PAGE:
Theodore Dalrymple remains in fine acidulous form with Spoilt Rotten, his anatomy of the madness of much modern social “science” and the social services and doctrines which spring from them.
Dalrymple: “… criminologists have long been to crime what Marshal Petain was to Hitler”.
Two recent books about World War II, quite different in subject, appeal to me for the same reason: both their authors neither swallow nor follow the growing orthodox line of ”nationalist-Leftist” interpretation of Australia’s World War II history.
Meaher’sThe Road to Singapore puts paid to the legend that Australia’s tragedy of the fall of Singapore to the Japanese in 1942 was simply the consequence of a shameful British “betrayal”. And he shows how shockingly – criminally – Australian governments of both sides neglected their responsibilities for our defence in the Pacific.
Phillip Bradley’s To Salamaua brilliantly portrays the very forefront of battle in the freezing, fog-shrouded New Guinea jungle ridges. This long and vital campaign, when we really had the Japanese in retreat, has been lost under the shadow of the multitude of (largely indifferent) books about Kokoda. Bradley writes with the depth of understanding available only to those rare authors who have walked every inch of those grim tracks for themselves.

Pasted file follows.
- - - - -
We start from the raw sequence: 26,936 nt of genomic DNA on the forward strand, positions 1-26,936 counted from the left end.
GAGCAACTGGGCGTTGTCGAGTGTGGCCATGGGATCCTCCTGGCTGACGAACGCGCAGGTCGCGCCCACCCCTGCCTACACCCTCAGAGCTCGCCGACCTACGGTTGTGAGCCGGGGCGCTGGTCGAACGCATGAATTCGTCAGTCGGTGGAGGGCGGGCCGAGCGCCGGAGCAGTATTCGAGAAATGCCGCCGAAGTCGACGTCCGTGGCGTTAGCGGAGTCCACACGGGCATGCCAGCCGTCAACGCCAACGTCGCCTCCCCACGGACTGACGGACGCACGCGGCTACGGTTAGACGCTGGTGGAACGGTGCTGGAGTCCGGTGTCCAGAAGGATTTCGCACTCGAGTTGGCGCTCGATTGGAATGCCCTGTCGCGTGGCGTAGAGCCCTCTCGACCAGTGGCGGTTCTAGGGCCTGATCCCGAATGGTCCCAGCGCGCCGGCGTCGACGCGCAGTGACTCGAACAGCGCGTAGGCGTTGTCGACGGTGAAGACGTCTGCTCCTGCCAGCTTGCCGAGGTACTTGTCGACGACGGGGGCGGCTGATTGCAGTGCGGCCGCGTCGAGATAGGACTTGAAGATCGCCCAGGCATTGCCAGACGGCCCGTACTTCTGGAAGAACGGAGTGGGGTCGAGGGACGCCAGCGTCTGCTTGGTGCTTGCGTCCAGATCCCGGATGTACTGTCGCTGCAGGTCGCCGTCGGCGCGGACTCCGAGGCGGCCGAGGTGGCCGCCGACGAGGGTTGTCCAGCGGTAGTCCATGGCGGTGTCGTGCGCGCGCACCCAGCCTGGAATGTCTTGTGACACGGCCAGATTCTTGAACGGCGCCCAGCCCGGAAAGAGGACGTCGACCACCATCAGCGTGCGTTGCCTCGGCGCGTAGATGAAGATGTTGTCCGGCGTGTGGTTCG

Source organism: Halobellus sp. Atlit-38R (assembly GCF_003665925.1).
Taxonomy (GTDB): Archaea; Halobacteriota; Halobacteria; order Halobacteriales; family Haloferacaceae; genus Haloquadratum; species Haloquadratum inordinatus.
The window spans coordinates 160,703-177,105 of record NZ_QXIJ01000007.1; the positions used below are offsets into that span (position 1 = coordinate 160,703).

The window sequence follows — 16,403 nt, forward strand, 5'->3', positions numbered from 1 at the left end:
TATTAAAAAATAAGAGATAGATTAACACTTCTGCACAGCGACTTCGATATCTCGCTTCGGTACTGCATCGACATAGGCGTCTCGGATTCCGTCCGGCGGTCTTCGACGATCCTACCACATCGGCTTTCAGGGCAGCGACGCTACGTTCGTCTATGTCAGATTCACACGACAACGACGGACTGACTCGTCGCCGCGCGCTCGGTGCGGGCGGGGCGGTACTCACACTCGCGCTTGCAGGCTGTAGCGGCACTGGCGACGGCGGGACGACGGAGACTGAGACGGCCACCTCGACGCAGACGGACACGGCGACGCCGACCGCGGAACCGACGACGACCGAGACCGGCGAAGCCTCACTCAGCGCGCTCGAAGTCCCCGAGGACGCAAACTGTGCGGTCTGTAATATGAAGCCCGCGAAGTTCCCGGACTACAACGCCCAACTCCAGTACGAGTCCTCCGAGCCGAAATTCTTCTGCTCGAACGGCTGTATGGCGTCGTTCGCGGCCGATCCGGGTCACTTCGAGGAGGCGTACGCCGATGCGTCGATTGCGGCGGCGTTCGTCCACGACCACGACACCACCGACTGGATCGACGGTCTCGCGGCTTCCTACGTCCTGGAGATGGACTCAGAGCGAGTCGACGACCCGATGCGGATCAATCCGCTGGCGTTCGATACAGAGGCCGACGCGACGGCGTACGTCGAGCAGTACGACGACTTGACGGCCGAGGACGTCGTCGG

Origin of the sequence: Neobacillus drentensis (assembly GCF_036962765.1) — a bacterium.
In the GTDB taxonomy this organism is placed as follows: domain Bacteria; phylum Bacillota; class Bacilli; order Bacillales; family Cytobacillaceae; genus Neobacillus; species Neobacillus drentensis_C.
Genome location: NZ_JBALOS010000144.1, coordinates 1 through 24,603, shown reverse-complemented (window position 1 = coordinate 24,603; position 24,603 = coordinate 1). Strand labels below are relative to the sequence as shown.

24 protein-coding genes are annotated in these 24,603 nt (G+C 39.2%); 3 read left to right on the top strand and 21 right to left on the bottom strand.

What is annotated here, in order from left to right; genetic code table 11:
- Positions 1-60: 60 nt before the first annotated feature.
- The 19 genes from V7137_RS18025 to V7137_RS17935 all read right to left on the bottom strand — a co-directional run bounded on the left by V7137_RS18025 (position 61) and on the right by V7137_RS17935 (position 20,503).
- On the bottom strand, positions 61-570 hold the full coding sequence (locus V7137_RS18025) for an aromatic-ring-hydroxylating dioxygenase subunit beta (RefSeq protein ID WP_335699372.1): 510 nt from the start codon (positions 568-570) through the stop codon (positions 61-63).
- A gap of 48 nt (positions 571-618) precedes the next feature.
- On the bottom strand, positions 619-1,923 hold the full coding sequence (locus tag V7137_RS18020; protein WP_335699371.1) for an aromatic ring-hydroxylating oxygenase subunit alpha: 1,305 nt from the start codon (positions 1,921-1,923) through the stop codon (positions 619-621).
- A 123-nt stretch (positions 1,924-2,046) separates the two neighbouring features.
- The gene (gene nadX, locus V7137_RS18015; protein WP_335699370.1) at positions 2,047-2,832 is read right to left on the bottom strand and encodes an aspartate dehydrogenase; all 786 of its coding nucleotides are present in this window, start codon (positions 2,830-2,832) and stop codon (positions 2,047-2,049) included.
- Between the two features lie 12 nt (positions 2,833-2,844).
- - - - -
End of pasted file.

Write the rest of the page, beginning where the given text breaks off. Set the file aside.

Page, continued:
Spoilt Rotte : the toxic cult of sentimentality, Theodore Dalrymple. Gibson Square, 2010, 268 pages.
The Road to Singapore: The Myth of British Betrayal, by Augustine Meaher IV; Australian Scholarly Publishing, 2010, 268 pages
To Salamaua, Phillip Bradley; Cambridge University Press, 2010, 390 pages
Peter Ryan’s latest book is Final Proof – published by Quadrant Books